High fuel prices and feverish trading in energy assets are pumping up David Howell’s pipeline business.
The owner of Pipeline Equities is attracting more customers for the company’s niche services as old projects find new value in the overheated oilpatch.
Howell buys and removes small defunct pipelines, then sell them for salvage. In one instance that illustrates current frenzied conditions, the salvaged pipe was recycled into downhole casing for oil well drilling.
Appraisal jobs also are coming more frequently these days for Howell. Owners want to know if their assets may be worth more now than the last time they checked, or whether they are paying excessive taxes on old pipelines.
Says Howell: “Appraisals for estate disposition, tax disputes, mergers and acquisition are a new growth market that places strong demands on the few companies in this business.”
Transpetco Transport Co. of Shreveport, La., a group of petroleum engineers who operate pipelines, asked Howell to appraise an 11-year-old pipeline. The company wanted to determine how much value had been added by an upsurge in activity requiring the pipeline’s services.
Transpetco partner Wallace Stanberry says pinpointing value has become more important than ever in the current market.
Says Stanberry: “We need to have a fair value on the pipelines because we have partners on some of them and we’re always considering mergers, joint ventures and potential salvage in the future. So you need to have a value that is supportable.”
Most professional appraisers work for consulting or engineering firms and deal with big transactions for large oil and pipeline companies.
Howell calls his deals “small potatoes.” But a ton of them out there after years of little or no activity are changing hands at a faster pace now.
Howell, 66, was a drilling contractor and CEO of an oilfield supply company earlier in his career. In the 1980s he bought and sold pipe and drilling and production equipment while constructing drilling and workover units worldwide as Tradex Petroleum Services.
When a shortage of pipe emerged in the late 1980s, Howell started taking out old pipelines and found the business profitable.
Clients of Pipeline Equities have included Chevron Corp., Coastal Corp., Exxon Corp., Koch, Arco, Amoco, TXU Corp., Pickens Pipeline and Gulfmark Energy Inc.
Last year, Howell bought 50 miles of pipeline in Brazoria County from Gulfmark Energy, a company controlled by Bud Adams.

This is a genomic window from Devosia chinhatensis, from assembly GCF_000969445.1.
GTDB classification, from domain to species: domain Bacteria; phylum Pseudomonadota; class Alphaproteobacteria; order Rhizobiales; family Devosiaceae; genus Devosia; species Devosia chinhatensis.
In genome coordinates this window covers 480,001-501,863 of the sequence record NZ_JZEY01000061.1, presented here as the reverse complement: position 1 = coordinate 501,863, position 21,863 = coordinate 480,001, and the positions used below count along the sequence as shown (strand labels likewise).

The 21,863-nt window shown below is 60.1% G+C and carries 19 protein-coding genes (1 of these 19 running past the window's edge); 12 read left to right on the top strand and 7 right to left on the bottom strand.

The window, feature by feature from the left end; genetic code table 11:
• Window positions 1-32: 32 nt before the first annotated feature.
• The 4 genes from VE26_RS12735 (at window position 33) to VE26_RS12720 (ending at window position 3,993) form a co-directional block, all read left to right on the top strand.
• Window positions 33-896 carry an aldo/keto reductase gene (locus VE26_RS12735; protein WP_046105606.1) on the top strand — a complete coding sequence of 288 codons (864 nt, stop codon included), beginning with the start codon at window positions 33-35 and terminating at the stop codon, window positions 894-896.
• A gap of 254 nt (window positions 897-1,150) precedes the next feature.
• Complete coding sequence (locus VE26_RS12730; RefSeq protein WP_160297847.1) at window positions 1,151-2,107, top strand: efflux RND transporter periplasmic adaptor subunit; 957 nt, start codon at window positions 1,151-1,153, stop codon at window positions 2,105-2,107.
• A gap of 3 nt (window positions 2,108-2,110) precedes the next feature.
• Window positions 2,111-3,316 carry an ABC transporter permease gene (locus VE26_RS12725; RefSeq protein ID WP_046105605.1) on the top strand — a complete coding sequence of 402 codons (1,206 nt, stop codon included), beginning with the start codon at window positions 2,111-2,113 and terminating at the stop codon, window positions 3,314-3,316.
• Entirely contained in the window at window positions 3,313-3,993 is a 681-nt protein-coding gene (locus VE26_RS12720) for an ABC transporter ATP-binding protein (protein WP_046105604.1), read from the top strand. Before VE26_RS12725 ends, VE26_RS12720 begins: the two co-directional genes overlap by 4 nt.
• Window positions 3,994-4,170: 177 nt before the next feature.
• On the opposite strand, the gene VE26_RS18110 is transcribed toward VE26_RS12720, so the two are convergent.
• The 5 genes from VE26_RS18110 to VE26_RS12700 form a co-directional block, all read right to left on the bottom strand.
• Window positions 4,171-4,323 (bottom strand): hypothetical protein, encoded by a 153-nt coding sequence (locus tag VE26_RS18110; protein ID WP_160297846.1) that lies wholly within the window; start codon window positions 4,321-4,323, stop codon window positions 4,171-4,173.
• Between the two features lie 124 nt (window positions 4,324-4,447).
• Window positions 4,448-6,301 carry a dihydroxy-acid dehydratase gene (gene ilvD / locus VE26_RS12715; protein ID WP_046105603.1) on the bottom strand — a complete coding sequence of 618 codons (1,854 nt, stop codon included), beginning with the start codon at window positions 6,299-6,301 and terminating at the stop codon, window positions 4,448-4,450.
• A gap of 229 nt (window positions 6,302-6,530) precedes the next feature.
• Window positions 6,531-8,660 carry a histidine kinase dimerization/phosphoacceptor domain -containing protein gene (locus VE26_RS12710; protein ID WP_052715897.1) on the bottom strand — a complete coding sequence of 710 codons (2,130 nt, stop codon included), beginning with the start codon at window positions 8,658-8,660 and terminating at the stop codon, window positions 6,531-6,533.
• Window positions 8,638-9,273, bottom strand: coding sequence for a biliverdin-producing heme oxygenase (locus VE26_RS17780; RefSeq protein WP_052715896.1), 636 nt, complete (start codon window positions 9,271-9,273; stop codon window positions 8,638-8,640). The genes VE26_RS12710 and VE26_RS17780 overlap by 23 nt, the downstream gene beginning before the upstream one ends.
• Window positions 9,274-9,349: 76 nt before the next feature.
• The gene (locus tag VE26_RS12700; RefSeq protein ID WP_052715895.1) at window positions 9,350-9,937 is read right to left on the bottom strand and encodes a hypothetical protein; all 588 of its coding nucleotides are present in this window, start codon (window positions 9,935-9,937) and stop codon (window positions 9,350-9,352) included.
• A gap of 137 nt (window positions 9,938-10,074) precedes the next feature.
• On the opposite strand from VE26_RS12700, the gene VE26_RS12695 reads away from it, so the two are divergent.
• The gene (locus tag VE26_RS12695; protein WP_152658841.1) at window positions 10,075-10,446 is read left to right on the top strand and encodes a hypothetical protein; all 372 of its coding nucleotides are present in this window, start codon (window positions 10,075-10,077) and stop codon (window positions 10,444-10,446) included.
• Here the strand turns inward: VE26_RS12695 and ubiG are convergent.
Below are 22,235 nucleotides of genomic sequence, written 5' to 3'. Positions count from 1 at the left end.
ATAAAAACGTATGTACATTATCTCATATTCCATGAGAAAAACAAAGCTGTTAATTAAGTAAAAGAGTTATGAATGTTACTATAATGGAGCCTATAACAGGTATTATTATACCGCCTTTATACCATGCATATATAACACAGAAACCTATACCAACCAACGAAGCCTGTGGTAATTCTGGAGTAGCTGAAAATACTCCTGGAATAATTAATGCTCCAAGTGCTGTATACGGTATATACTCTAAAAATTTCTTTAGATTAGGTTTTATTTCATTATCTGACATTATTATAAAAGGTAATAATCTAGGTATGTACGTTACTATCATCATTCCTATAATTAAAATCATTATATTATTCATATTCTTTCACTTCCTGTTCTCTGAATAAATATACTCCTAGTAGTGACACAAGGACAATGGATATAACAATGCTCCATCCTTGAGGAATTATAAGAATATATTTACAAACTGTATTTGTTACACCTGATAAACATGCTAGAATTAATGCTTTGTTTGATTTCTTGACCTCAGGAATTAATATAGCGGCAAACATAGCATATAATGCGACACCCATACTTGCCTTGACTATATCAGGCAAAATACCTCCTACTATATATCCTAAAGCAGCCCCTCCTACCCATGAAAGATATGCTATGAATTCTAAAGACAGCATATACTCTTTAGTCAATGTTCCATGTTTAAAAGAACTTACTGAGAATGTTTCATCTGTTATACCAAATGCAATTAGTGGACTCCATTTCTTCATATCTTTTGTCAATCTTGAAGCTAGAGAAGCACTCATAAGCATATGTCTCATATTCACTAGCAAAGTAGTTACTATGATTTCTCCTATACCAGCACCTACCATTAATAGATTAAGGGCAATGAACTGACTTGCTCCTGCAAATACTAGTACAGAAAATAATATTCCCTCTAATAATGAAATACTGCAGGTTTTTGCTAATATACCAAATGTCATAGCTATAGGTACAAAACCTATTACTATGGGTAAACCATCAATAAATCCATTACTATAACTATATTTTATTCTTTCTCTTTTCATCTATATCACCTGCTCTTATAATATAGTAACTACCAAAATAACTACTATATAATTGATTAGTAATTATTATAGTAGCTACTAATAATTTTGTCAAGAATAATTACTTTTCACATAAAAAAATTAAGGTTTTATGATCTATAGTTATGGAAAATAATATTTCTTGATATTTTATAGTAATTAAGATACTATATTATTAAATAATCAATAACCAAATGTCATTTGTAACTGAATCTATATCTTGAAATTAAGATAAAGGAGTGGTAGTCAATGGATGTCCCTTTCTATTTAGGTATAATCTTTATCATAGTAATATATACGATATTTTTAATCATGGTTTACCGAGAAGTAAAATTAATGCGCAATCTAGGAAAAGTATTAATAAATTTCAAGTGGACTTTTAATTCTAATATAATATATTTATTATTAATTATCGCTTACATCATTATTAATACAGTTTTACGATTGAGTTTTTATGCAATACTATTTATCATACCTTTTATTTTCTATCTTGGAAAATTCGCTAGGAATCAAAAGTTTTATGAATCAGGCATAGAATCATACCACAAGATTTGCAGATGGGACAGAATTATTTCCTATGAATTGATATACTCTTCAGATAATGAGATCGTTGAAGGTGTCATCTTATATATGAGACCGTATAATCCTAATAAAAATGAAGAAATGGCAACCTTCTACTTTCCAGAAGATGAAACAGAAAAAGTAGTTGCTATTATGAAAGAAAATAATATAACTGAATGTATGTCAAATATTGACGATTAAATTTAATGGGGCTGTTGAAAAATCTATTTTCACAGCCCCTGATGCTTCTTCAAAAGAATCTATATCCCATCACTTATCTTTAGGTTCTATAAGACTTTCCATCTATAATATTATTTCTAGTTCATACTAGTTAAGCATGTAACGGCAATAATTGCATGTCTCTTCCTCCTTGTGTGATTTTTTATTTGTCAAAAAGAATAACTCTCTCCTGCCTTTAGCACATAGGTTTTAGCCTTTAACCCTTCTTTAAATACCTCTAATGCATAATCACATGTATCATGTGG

The pipeline laid by Exxon in 1925 had become uneconomical, but was still in "pristine condition," says Howell.
He sent 200,000 feet of the salvaged material to CPS Houston Inc., a pipe recycler who cleaned and straightened the pipe.
Howell then sold the pipe to Razien Metals Co., a wholesale dealer in Oklahoma , where the pipe was threaded and turned into downhole casing for drilling wells.
More recently, Howell bought a Florida pipeline formerly used for jet fuel from Valero Corp.
The 26-mile line from the Miami Airport to Homestead Air Force Base is no longer needed.
Removal would have been difficult because much of the line through Miami runs under pavement.
Howell noticed that it also ran parallel to an active six-inch natural gas line, so he contacted the owner to see if there would be any interest in acquiring the old jet fuel line.
With a Southern Florida gas market growing by leaps and bounds, the utility jumped at the offer and plans on converting the line to carry gas.
Howell has sold other defunct oil and gas pipelines to various customers. Cable companies like Time Warner retrofit them to run cables. Water utilities convert them into water lines.
Often the pipelines are in environmentally sensitive areas.
The Gulfmark Energy pipeline recycled into drill casing ran through U.S. Fish & Wildlife lands in Brazoria County.
A 20-mile gas transmission line Howell bought from Exxon ran through Texas wetlands near Anahuac . And a 35-mile crude oil transportation line ran through a wildlife refuge near Corpus Christi.
In each case, Howell deeds the right-of-way back to the landowner after removing the pipeline.
Says Howell: “The wildlife and parks people are always really happy to get it out of there.”
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